US 20080246538 A1
A circuit for synthesising a negative resistance, comprising first and second active devices, the first device having a control terminal connected to a first node, and the second device having a current flow terminal connected to the first node, and the first and second devices interacting with each other such that the circuit synthesises a negative resistance.
1. A circuit for synthesising a negative resistance, comprising first and second active devices, the first device having a control terminal connected to a first node, and the second device having a current flow terminal connected to the first node, and the first and second devices interacting with each other such that the circuit synthesises a negative resistance.
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10. An amplifier in combination with a load comprising an inductor, and further in combination with a circuit for synthesising a negative resistance as claimed in
11. An amplifier as claimed in
12. An integrated circuit including an inductor integrated therein, the inductor associated with a circuit for synthesising a negative resistance, said circuit comprising first and second transistors, the first transistor having a control terminal connected to a first terminal of the inductor, and the second transistor having a current flow terminal connected to the first terminal of the inductor, wherein the first and second transistors interact with each other to synthesise a negative resistance.
13. An integrated circuit as claimed in
14. An integrated circuit as claimed in
The present invention relates to negative gm circuit suitable for use in a filter, a filter and to a low noise amplifier including such a filter. Such filters are of particular interest in frequency division duplex communication systems and in systems where a receiver has to operate in the presence of a large blocking or interfacing signal at a pre-known frequency.
Frequency division duplex (FDD) communication systems are communication systems where information is simultaneously sent in both directions, for example from a first node to a second node and from a second node to a first node. To avoid the data transmissions between nodes disturbing or interfering with one another, the two frequency division duplex links work at different frequencies. Examples of systems employing this technique include several 3G cellular mobile telephone systems including UMTS and CDMA 2000.
In such designs the degree of isolation between the transmitter and the receiver is crucial. This is because the receiver has to detect a very weak signal while the transmitter is transmitting a signal that is several orders of magnitude larger in power. This isolation is usually provided by a duplexer possibly working in conjunction with several filters. As the separation in frequency (ΔF) between the transmit frequency FTX and the receive frequency FRX decreases then it becomes increasingly difficult to achieve large isolation and consequently the filter design becomes more complex and requires filters of higher order.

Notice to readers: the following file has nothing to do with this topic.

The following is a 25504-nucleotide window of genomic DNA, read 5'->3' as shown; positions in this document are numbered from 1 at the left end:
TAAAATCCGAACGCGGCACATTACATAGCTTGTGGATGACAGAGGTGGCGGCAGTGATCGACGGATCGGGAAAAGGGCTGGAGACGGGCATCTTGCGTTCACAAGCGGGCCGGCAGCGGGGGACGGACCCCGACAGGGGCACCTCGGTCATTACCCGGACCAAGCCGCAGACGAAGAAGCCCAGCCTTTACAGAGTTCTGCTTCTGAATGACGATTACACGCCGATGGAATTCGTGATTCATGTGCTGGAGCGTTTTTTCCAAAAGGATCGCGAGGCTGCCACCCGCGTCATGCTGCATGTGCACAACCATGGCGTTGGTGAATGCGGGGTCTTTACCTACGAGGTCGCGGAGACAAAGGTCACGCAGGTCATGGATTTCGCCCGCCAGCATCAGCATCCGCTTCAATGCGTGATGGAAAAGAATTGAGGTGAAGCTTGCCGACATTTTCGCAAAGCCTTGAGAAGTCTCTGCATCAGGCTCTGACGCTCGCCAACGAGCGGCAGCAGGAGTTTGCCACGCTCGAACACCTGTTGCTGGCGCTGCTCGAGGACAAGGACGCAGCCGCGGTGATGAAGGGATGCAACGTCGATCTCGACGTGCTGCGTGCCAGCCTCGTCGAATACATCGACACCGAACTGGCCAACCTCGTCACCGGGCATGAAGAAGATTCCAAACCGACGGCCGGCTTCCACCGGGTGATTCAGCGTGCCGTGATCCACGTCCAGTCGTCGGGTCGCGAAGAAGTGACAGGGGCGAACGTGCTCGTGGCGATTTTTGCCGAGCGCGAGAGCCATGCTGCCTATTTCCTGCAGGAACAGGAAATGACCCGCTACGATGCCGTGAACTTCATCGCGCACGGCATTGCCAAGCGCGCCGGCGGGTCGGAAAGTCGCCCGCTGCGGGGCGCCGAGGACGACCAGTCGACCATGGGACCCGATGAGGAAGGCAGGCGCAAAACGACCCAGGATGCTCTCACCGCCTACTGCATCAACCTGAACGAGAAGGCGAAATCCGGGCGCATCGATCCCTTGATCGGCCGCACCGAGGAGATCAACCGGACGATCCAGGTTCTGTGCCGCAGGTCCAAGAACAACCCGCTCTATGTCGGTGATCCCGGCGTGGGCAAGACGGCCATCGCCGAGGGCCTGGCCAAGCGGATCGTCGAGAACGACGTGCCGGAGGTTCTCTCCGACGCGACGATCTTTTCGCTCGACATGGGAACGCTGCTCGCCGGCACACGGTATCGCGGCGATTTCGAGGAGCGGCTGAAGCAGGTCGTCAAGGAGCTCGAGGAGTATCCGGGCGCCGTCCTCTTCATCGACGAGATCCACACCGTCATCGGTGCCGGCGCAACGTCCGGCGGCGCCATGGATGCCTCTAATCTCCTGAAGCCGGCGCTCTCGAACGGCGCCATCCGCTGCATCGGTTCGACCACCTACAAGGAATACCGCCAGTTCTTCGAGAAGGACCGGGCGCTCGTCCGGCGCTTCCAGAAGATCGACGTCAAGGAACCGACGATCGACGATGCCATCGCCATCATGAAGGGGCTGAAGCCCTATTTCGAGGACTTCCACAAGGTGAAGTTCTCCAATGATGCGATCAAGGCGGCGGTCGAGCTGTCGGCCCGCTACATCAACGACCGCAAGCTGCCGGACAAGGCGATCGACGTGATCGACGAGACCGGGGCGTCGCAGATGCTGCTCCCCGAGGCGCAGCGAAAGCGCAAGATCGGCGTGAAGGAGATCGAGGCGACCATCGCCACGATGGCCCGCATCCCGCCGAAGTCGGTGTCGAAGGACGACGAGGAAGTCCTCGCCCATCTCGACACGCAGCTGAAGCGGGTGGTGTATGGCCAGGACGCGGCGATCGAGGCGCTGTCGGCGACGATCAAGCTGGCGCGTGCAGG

A common approach to reduce the effect of out of band blocking signals (which includes the FDD transmit frequency) whilst minimising the degradation in receiver sensitivity is to use an external filter between a low noise amplifier and a mixer of the receiver. Such an arrangement is schematically illustrated in
It is known in super heterodyne receivers to suppress the spurious image responses by use of an on-chip notch filter. The notch filter is often implemented with passive LC networks and is embedded either within the low noise amplifier or in a further transconductance stage of the mixer. It should however be noted that on chip spiral inductors have a relatively low Q factor where in this context Q represents the ratio of the inductive reactance of the inductor to the resistive impedance thereof. As a result, integrated LC notch filters, whilst highly integrated and avoiding the need to provide additional pins to external components, nevertheless have failed to deliver the required performance where the frequency difference between and wanted signal and the blocking or interfering signal is relatively small.
According to the first aspect of the present invention there is provided a circuit for synthesising a negative resistance, comprising first and second active devices, the first device having a control terminal connected to a first node, and the second device having a current flow terminal connected to the first node, and the first and second devices interacting with each other such that the circuit synthesises a negative resistance.
According to a second aspect of the present invention there is provided an integrated circuit including an inductor integrated therein, the inductor associated with a circuit for synthesising a negative resistance, said circuit comprising first and second transistors, the first transistor having a control terminal connected to a first terminal of the inductor, and the second transistor having a current flow terminal connected to the first terminal of the inductor, wherein the first and second transistors interact with each other to synthesise a negative resistance.